Electrical Energy

1. Batteries - We had 6 Prevailer DF-230 gel cell batteries, which provide about 660 amp hours. We were very pleased with them. Not worrying about maintaining water levels, or acid spilling in the bilge, as with regular lead acid batteries, was very nice. These were truly zero maintenance batteries. We had two battery banks, each 330 amp hours, and alternated every other day. We didn't have a separate battery bank for the motor. However, as our "ace in the hole," we stashed a small, DF-75 amp hour Prevailer which was big enough to start the engine if all else failed. Every nine months we would "top off" this reserve battery, and then put it back in storage. We used lots of electricity, with the refrigerator, water maker, ham radio, tape deck, lights, computer, etc.

2. Alternator - We installed an Ample Power 105 amp alternator solely because it easily replaced the stock 55 amp Hitachi alternator that came with our Yanmar engine. If the 130 amp alternator would have fit without a hassle, we would have spent the extra money. We just learned about another cruiser's 160 amp alternator that bent the drive shaft because of excess stress. Now he limits his regulator to 80 amps. In retrospect, our 105 amp alternator was plenty large enough for our needs.

3. Invertor - We installed a Trace 600 watt invertor to obtain AC energy to charge the computer, printer, and electric razor, and run the TV, VCR, toaster, coffee grinder, and, yes, even the microwave oven. All worked fine except the cute, 450 watt microwave which only ran well on shore power. We were pleasantly surprised that our 1000 watt toaster worked so well. The invertor supplied AC power through all the AC plugs on the boat (galley, salon, nav station, and vee berth) except for the aft cabin. The aft cabin AC outlet was only connected to the shore power source of energy in order to eliminate the possibility of having shore power AC and invertor AC in the same outlet. It would have been nice to use the microwave through the invertor, but the battery drain would have been substantial. We were very happy with the Trace, but don't have any basis for recommending it over a Heart invertor.

4. Voltage Regulator - We installed an Ample Power shunt, ammeter, and 3 step regulator. They worked perfectly and were really nice additions. It would have been nice, but not necessary, to have an Ample Power amp hour meter.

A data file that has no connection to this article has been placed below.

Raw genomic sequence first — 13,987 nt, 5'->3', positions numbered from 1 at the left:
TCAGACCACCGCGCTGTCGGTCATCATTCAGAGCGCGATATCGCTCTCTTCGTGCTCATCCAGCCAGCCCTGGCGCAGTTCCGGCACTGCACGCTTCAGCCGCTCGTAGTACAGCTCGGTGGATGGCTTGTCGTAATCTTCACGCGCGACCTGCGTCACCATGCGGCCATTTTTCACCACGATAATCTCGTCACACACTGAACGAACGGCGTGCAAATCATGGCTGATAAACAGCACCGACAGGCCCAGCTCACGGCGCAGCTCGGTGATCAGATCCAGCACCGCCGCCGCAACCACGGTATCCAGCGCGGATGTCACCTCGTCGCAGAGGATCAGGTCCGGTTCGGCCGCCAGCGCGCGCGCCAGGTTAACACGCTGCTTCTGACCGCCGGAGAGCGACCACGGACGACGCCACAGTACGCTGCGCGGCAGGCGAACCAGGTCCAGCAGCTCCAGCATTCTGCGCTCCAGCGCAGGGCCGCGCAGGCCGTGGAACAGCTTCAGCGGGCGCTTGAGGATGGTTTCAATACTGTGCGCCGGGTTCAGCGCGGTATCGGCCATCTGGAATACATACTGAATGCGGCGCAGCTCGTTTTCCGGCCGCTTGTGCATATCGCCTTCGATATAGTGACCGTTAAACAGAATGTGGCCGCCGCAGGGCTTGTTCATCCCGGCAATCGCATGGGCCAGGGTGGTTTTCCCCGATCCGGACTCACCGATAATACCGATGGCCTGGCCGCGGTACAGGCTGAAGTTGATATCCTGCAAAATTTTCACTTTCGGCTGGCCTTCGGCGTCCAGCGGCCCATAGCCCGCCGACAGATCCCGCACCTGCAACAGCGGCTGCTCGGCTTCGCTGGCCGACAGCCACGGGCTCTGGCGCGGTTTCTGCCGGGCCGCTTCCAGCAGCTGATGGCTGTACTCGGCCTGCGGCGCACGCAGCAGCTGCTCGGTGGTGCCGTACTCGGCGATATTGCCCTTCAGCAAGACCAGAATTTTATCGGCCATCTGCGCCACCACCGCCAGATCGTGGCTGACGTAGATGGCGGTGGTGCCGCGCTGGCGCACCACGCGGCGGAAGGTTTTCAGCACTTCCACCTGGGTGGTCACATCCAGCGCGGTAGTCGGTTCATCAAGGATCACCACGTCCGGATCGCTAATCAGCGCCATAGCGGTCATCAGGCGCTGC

1. Inflatable Dinghy - On long passages our West Marine 8.6 sport boat was deflated and stored, in a sail bag, under the boom. It took about 10-15 minutes to inflate. On short trips, we kept it inflated at the bow. We use the staysail halyard to raise and lower the dinghy.

We learned a good trick for storing/mooring the dinghy while anchored. Two lines, about five feet long are tied athwart ship, using the grab lines on each pontoon. The shackle on the staysail halyard is then clipped around the middle of both lines, so that the boat stays horizontal when it's raised. With the outboard motor still on, we raise the dinghy to the cap rail. It stays suspended by the halyard, with one pontoon resting on the cap rail. This keeps the boat out of the water during the night so that:

  • Barnacle growth, a major problem in warm waters, is minimized. This keeps the dingy and the motor out of the warm salt water.
  • The dinghy doesn't bang against the boat, or tug on a mooring line.
  • Theft potential is minimized.

Davits were not possible because of our wind vane, but otherwise would probably have been very nice. A slightly bigger dinghy might have been nice, but we would have had more problems storing it, the potential for theft would have been greater, and we would have needed a bigger and heavier motor. Considering all the compromises, we think we made the right dinghy decision for us. Cruisers that dive need a larger dinghy. A hard dinghy is definitely not a good choice from our experience, primarily due to instability and stowage.

2. Outboard Motor Lock - We heard of several dinghies that were stolen. One cruiser had his Avon and a new motor stolen in San Diego, and then another new Avon and motor stolen in Turtle Bay. He finally learned and put a motor lock on. We think the lock helps. Only the expensive Avon dinghies and only the larger motors seemed to be stolen. We never heard about a West Marine dinghy or a 5 HP motor being stolen. Our philosophy was that the best dinghy insurance was a cheap dinghy.

3. Outboard Motor - Our 5 HP Nissan outboard was chosen partially because of its relatively low weight, low price, and good ratings in the SSCA equipment survey. We used the halyard to raise and lower the motor to the dinghy. On passages, the motor was stored on a bracket on the stern pulpit. The 5HP motor could make the dinghy plane, and move rapidly, when there was only one person. Except on rare occasions, we couldn't get the dink to plane with both of us on board. Perhaps we should have gotten a bigger motor?